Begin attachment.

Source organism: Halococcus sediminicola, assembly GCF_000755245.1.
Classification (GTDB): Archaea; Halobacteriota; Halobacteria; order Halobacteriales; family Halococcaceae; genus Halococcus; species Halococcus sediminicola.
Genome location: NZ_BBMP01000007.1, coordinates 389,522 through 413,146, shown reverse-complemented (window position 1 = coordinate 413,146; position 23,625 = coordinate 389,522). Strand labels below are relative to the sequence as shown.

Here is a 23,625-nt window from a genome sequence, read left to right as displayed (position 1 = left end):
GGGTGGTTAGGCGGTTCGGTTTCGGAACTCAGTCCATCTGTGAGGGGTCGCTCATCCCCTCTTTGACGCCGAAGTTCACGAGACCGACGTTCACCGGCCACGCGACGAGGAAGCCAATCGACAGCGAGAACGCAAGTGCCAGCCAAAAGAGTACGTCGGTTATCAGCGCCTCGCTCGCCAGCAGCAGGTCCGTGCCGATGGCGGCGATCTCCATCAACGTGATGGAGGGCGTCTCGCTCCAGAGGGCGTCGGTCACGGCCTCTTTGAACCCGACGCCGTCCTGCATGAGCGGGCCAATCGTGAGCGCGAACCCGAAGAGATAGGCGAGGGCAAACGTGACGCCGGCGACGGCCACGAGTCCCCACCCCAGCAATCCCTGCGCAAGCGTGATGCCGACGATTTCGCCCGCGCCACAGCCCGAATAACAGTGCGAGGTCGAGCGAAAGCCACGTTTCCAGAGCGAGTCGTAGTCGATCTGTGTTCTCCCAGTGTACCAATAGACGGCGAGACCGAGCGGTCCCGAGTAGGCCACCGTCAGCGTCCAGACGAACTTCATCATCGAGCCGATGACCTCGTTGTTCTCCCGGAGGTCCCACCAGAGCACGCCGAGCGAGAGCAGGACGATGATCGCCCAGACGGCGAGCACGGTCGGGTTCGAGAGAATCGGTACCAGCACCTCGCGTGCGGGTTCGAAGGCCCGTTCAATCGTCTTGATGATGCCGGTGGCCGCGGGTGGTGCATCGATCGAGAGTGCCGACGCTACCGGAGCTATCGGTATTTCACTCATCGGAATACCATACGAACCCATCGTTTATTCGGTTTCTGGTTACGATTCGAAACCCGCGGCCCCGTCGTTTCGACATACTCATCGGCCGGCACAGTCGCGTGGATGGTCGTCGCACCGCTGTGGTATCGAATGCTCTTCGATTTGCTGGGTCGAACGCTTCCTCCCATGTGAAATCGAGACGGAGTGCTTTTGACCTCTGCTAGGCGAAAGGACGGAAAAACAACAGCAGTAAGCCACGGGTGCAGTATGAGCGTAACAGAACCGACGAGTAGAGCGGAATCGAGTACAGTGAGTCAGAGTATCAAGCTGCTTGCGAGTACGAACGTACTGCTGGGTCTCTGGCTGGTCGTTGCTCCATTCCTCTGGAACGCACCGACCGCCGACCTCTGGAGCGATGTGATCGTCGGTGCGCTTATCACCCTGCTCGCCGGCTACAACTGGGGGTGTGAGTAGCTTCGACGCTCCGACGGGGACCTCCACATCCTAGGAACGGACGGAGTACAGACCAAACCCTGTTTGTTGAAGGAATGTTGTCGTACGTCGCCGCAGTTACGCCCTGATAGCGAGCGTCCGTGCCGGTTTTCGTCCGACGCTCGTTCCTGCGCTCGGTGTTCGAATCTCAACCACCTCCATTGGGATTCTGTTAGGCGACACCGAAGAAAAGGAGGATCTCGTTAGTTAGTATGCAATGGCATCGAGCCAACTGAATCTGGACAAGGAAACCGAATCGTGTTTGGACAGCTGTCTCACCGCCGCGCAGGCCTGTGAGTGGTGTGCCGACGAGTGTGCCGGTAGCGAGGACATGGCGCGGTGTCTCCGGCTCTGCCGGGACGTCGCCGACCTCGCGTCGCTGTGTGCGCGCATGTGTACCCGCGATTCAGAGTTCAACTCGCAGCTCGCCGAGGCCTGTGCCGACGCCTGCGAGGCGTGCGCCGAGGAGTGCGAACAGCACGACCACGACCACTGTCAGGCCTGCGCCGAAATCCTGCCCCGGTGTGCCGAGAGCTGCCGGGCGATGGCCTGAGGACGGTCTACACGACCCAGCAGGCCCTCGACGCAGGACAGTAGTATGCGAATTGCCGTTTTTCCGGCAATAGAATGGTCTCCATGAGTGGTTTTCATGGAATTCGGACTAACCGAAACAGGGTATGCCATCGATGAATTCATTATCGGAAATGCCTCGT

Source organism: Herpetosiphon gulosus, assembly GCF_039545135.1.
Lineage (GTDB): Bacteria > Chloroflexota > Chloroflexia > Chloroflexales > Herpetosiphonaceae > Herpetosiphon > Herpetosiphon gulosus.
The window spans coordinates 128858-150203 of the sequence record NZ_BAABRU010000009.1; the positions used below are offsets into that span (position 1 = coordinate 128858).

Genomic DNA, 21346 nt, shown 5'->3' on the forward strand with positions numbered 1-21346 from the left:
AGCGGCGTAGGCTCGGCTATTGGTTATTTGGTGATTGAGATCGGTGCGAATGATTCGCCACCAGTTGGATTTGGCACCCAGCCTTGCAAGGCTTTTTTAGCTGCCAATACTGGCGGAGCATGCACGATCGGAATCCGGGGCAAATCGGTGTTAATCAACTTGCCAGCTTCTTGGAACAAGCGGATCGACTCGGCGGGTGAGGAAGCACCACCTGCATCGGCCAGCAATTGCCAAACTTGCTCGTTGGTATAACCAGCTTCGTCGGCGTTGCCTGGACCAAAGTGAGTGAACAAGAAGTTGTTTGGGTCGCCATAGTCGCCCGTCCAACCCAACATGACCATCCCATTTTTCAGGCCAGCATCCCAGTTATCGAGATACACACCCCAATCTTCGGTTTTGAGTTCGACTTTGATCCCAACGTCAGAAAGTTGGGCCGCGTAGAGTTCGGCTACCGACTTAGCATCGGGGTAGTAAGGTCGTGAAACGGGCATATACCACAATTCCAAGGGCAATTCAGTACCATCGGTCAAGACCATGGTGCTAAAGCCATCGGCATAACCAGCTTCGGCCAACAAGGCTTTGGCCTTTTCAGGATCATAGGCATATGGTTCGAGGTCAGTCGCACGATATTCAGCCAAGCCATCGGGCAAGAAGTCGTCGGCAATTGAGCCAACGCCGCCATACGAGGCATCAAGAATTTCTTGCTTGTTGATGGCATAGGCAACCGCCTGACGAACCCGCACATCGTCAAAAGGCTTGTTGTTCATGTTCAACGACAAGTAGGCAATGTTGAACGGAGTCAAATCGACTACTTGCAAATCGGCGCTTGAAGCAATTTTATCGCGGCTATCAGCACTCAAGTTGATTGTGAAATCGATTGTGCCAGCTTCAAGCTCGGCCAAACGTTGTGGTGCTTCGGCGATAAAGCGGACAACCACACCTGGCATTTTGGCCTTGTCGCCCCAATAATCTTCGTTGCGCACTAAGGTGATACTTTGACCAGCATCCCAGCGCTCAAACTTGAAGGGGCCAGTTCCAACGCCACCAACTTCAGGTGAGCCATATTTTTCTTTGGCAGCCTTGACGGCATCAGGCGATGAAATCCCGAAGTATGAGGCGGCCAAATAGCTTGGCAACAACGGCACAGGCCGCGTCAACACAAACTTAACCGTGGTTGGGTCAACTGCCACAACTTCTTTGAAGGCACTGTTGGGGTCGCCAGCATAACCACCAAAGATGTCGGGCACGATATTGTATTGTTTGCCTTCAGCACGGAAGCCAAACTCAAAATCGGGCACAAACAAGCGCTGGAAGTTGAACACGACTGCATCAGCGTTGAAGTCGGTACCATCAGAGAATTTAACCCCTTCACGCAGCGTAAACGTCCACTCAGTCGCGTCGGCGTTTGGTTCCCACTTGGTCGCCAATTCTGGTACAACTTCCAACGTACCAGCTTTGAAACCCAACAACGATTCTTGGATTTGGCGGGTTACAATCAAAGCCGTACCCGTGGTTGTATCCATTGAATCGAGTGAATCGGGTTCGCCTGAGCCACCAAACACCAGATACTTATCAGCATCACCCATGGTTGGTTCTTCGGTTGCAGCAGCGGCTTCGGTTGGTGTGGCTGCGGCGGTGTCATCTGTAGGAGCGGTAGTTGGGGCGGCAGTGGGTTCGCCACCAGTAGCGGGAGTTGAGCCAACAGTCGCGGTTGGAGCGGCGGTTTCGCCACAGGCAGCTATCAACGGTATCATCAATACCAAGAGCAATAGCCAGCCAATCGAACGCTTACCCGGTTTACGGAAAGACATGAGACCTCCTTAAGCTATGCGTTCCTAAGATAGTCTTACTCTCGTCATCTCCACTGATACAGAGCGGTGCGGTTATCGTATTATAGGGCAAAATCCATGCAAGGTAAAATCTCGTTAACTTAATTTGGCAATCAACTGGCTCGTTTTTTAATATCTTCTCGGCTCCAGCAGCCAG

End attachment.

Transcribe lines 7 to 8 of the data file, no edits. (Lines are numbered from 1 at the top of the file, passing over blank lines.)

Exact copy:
Lineage (GTDB): Bacteria > Chloroflexota > Chloroflexia > Chloroflexales > Herpetosiphonaceae > Herpetosiphon > Herpetosiphon gulosus.
The window spans coordinates 128858-150203 of the sequence record NZ_BAABRU010000009.1; the positions used below are offsets into that span (position 1 = coordinate 128858).